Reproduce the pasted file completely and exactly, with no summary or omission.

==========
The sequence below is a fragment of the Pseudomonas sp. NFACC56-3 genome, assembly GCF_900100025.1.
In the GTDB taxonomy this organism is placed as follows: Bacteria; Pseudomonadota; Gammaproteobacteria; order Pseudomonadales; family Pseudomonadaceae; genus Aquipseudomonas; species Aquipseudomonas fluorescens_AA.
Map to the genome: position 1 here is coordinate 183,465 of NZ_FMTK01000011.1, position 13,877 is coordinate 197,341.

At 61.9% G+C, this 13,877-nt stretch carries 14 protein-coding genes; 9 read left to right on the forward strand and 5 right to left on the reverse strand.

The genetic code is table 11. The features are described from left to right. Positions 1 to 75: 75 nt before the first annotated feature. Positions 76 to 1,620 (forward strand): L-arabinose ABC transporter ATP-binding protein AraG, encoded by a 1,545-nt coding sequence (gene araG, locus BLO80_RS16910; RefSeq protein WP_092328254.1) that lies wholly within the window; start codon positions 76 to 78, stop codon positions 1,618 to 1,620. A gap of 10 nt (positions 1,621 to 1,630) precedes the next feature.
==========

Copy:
The sequence below is a fragment of the Pseudomonas sp. NFACC56-3 genome, assembly GCF_900100025.1.
In the GTDB taxonomy this organism is placed as follows: Bacteria; Pseudomonadota; Gammaproteobacteria; order Pseudomonadales; family Pseudomonadaceae; genus Aquipseudomonas; species Aquipseudomonas fluorescens_AA.
Map to the genome: position 1 here is coordinate 183,465 of NZ_FMTK01000011.1, position 13,877 is coordinate 197,341.

At 61.9% G+C, this 13,877-nt stretch carries 14 protein-coding genes; 9 read left to right on the forward strand and 5 right to left on the reverse strand.

The genetic code is table 11. The features are described from left to right. Positions 1 to 75: 75 nt before the first annotated feature. Positions 76 to 1,620 (forward strand): L-arabinose ABC transporter ATP-binding protein AraG, encoded by a 1,545-nt coding sequence (gene araG, locus BLO80_RS16910; RefSeq protein WP_092328254.1) that lies wholly within the window; start codon positions 76 to 78, stop codon positions 1,618 to 1,620. A gap of 10 nt (positions 1,621 to 1,630) precedes the next feature.